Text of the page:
A long-standing belief among law enforcement that marijuana turns your tongue green is used in DUI cases across the country.
Mythology abounds in the marijuana world. Prohibition forced cannabis communities underground, which resulted in the formation of a marijuana counterculture in the 60s and 70s. As a result, marijuana tips and tricks — how black pepper sedates paranoia, joint rolling techniques, etc. — were often passed around by word of mouth. There was little existing literature outside High Times and Terence McKenna to educate yourself.
Law enforcement crafted its own mythology regarding marijuana users. Among the popular tropes were weed is a gateway drug and legalizing cannabis would inhibit police from doing their jobs. This is simply not true, as one study funded by the Department of Justice found. And while the internet has empowered many to dispel rumors and fake news on both sides, some still persist in a subtle yet pernicious manner.
Take, for example, the myth that smoking marijuana will create a viscous green film atop your tongue. Smoking marijuana can dry out your mouth, creating the dreaded “cottonmouth” many daily users describe. For anyone with cannabis experience, the idea that marijuana will create more color-tinted saliva in your mouth is a funny one.
Yet for some Americans, the green tongue myth is no laughing matter. Law enforcement across the country reference the green coating as probable cause in DUI cases. In fact, many police officers are trained to look for a green tongue in marijuana-related cases. According to The York Daily Record, 28 out of a possible 1,300 DUI cases in the York County Court of Common Pleas last year detail a “green film,” “green tint,” and “green coating.”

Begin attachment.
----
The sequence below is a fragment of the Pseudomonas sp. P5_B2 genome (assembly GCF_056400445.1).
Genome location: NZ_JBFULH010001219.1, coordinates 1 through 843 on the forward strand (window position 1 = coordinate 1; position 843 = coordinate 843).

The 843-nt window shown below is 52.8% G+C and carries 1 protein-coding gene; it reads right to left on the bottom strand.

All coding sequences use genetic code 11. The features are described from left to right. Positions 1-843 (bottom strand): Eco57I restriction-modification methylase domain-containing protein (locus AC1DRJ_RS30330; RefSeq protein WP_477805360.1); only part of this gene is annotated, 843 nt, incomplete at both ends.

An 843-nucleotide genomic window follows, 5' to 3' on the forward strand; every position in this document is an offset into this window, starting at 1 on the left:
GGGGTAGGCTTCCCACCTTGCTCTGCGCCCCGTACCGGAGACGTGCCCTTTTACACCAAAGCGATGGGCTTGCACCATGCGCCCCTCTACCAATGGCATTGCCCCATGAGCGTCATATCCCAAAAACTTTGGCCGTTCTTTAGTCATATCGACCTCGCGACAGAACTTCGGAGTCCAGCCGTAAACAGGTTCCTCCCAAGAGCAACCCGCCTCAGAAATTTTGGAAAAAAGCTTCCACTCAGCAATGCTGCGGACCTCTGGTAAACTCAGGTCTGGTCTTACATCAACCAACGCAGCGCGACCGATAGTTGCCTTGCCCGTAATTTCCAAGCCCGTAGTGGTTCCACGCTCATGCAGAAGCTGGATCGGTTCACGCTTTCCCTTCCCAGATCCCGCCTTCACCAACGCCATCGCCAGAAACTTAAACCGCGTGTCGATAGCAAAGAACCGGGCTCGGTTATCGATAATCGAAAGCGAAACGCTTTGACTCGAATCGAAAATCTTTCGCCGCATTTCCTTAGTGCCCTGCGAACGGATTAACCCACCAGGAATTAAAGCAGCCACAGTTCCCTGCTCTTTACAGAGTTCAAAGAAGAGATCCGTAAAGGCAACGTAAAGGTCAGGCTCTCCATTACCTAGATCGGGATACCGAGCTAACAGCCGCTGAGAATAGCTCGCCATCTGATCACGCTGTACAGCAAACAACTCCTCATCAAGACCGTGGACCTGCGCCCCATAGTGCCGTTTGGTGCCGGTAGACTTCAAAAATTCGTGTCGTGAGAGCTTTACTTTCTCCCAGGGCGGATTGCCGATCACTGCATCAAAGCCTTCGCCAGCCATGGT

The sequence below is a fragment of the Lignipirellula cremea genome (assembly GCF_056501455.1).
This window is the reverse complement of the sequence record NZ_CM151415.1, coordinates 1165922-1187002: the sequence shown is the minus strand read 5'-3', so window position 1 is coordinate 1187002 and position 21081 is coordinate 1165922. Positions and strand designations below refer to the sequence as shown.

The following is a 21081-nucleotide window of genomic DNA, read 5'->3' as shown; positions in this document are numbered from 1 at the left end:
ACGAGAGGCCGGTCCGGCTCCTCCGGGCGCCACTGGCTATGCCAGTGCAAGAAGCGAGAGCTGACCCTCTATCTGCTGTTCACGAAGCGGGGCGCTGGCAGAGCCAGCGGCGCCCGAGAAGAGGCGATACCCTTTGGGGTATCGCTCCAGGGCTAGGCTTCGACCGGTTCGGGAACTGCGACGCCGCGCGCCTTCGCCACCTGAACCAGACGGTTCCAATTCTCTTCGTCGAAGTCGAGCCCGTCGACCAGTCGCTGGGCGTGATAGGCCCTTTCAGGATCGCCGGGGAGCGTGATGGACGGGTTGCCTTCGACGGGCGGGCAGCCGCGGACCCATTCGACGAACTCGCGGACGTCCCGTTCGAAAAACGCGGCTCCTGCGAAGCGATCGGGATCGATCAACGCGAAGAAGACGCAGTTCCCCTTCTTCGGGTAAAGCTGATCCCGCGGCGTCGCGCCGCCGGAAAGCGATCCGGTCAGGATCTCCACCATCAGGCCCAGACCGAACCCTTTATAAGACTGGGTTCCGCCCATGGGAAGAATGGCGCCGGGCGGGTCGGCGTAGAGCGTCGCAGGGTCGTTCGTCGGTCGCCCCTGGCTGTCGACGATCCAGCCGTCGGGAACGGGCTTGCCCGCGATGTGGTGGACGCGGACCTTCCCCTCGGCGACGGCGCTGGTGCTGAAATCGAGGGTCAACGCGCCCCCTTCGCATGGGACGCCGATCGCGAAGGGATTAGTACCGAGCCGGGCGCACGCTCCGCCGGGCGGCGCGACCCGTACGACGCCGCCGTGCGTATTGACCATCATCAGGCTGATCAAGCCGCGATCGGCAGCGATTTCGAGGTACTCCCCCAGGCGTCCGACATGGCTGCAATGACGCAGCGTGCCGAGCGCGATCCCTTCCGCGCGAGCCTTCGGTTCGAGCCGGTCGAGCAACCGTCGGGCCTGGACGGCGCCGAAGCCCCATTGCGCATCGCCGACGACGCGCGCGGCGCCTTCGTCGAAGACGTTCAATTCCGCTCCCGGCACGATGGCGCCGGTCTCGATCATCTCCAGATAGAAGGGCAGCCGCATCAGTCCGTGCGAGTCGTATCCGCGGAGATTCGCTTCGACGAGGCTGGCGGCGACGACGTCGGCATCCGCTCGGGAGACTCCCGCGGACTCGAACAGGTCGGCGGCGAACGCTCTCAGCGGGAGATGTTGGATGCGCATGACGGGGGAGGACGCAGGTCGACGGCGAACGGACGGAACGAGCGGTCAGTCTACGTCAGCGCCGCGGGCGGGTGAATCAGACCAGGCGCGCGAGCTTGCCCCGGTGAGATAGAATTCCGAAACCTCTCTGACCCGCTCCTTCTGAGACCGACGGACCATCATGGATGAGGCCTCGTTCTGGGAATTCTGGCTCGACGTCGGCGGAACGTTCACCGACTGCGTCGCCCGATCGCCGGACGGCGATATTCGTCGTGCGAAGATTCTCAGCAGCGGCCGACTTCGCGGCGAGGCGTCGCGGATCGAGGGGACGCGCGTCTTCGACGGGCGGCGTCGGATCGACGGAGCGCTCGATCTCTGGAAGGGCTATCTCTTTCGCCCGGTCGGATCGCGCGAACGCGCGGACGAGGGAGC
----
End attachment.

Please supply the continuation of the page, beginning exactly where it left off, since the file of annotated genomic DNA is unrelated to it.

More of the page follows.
“The science behind marijuana consumption turning your tongue green is about as sound as the science behind the earth being flat or that lying makes your nose grow,” Erik Altieri, executive director of NORML, told the York Daily Record in an email.
To identify possible persons under the influence, police undergo a Drug Evaluation and Classification Program. “Possible green coating on the tongue” is listed as a potential characteristic of marijuana users, in the Feb. 2018 Instructor Guide manual. The course, as well as law enforcement advocates, reference two specific peer-reviewed studies as the basis for the “green tongue” theory.
In the first, a 1998 study published in the Journal of the American Optometric Association, two of the five authors worked in law enforcement. The paper, without citation, states those who recently smoked marijuana “might have a greenish coating” on the back of their tongue. Karl Citek, an optometry professor at Pacific University, told the Record they were just reporting on what police were taught in the Drug Evaluation and Classification Program. In other words, the police’s reference was their own program.
The second, a 2017 study published in the Journal of Forensic Sciences, was an analysis of persons suspected of driving under the influence via blood samples. In their reports, police mentioned a “coating on the tongue” in 185 cases. Toxicology reports stated that 96.2% of these drivers had THC in their system. In a scientific sense, this is a classic case of confusing causation with correlation. These researchers did not discover smoking marijuana caused a coating of the tongue. Instead, they connected reports of what officers saw in the field against their lab results.
By the way, the first page of the second study notes that, “Authors all work for The Orange County Crime Laboratory testifying on driving under the influence cases, specifically in regard to marijuana, which represents a possible conflict of interest.”
All of this appears far from conclusive. One expert told The York Daily Record the initial myth began because of a 1986 handbook called “Identifying the Marihuana User.” Included in the book is picture provided by the author, physician Forest Tennant, which shows the “Green coated tongue of marijuana-hashish smoker.” While that’s possibly where it all started, hopefully new research is conducted outside possible police influence. In the world of law enforcement, facts should lead the way, not mythology.